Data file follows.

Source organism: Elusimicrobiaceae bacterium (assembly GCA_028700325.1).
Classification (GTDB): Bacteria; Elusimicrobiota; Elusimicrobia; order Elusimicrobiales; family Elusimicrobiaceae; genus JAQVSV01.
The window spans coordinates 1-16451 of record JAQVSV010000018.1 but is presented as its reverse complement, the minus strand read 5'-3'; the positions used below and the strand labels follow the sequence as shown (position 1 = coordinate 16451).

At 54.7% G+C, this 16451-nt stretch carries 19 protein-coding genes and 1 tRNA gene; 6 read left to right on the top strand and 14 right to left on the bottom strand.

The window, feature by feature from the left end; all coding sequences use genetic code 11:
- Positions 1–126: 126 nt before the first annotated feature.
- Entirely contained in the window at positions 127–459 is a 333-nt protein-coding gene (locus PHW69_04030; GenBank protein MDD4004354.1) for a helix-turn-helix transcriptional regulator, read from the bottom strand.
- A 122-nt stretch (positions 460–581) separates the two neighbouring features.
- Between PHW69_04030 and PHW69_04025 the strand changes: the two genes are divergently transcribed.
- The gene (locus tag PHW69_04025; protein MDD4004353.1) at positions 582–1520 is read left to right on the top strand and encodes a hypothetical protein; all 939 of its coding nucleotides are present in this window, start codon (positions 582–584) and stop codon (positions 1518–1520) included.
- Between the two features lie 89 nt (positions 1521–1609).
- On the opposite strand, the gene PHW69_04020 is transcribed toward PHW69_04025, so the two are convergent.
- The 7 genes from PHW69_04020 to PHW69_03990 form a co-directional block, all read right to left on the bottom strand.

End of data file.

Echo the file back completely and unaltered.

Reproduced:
Source organism: Elusimicrobiaceae bacterium (assembly GCA_028700325.1).
Classification (GTDB): Bacteria; Elusimicrobiota; Elusimicrobia; order Elusimicrobiales; family Elusimicrobiaceae; genus JAQVSV01.
The window spans coordinates 1-16451 of record JAQVSV010000018.1 but is presented as its reverse complement, the minus strand read 5'-3'; the positions used below and the strand labels follow the sequence as shown (position 1 = coordinate 16451).

At 54.7% G+C, this 16451-nt stretch carries 19 protein-coding genes and 1 tRNA gene; 6 read left to right on the top strand and 14 right to left on the bottom strand.

The window, feature by feature from the left end; all coding sequences use genetic code 11:
- Positions 1–126: 126 nt before the first annotated feature.
- Entirely contained in the window at positions 127–459 is a 333-nt protein-coding gene (locus PHW69_04030; GenBank protein MDD4004354.1) for a helix-turn-helix transcriptional regulator, read from the bottom strand.
- A 122-nt stretch (positions 460–581) separates the two neighbouring features.
- Between PHW69_04030 and PHW69_04025 the strand changes: the two genes are divergently transcribed.
- The gene (locus tag PHW69_04025; protein MDD4004353.1) at positions 582–1520 is read left to right on the top strand and encodes a hypothetical protein; all 939 of its coding nucleotides are present in this window, start codon (positions 582–584) and stop codon (positions 1518–1520) included.
- Between the two features lie 89 nt (positions 1521–1609).
- On the opposite strand, the gene PHW69_04020 is transcribed toward PHW69_04025, so the two are convergent.
- The 7 genes from PHW69_04020 to PHW69_03990 form a co-directional block, all read right to left on the bottom strand.